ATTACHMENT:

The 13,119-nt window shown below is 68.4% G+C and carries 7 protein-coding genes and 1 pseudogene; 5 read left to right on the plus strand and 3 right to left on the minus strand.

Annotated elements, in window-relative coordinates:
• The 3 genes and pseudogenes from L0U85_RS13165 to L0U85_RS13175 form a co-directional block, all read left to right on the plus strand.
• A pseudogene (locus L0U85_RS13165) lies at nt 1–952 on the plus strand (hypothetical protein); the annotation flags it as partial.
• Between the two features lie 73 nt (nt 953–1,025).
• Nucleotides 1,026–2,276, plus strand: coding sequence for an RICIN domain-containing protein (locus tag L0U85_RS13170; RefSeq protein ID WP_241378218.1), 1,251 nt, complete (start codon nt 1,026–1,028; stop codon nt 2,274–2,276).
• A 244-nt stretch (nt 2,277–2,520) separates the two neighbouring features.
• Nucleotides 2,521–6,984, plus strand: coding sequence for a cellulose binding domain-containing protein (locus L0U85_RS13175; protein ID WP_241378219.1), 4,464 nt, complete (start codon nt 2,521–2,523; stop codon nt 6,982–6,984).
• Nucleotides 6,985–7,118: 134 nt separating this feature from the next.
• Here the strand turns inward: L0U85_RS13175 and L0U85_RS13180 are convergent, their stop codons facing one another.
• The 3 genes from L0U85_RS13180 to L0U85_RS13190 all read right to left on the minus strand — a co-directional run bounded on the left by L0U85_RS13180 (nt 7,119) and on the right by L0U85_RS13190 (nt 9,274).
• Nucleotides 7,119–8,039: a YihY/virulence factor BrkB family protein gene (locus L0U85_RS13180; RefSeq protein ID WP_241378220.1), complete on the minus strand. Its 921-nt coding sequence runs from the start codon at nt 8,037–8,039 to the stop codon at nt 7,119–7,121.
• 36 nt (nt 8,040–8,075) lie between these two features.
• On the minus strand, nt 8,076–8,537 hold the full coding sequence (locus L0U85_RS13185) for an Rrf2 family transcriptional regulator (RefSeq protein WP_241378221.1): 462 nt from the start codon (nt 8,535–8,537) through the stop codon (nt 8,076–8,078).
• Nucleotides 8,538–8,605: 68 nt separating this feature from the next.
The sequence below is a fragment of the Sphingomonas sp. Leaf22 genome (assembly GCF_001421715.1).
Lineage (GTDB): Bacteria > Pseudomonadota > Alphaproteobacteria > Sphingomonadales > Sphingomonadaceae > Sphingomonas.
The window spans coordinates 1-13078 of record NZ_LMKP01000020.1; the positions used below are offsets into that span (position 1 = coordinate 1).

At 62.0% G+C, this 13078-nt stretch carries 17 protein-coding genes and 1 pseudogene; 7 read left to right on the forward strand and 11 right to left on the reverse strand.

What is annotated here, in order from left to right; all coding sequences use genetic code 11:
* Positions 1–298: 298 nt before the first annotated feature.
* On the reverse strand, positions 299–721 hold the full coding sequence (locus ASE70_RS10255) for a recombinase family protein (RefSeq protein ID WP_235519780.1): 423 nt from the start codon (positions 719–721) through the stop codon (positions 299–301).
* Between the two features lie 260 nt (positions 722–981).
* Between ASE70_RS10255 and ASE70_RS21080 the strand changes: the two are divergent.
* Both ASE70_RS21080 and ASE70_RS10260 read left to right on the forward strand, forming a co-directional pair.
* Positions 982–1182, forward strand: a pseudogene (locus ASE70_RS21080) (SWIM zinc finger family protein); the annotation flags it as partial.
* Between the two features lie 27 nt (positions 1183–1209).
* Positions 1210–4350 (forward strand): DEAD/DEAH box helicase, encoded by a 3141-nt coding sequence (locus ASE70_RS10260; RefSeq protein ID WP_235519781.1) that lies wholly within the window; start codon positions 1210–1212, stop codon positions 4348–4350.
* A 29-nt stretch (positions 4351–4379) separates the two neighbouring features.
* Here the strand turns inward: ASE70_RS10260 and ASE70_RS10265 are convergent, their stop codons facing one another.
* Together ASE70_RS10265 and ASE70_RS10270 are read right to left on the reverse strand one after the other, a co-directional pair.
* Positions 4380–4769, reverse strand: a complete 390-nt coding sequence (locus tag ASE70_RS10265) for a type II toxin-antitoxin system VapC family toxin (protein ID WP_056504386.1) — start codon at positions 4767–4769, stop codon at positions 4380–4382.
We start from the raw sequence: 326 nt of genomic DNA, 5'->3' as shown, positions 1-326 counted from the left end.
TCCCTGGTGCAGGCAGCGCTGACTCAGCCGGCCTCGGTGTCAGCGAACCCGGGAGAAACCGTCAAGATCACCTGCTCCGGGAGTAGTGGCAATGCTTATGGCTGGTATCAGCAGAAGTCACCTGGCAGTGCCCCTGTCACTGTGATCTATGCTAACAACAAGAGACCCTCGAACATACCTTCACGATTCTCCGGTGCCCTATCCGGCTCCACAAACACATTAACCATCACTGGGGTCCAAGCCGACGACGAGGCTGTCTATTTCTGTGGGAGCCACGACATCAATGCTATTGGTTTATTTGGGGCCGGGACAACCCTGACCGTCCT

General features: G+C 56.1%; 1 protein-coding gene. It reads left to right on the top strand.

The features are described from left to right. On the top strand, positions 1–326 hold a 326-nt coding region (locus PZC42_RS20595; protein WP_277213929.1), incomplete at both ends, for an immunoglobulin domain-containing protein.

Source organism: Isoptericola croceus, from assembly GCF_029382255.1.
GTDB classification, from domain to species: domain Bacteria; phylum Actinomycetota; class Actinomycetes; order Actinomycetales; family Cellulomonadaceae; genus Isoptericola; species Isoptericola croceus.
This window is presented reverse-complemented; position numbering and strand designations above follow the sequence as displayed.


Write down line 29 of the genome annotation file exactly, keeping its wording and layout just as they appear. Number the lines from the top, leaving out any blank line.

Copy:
* A 29-nt stretch (positions 4351–4379) separates the two neighbouring features.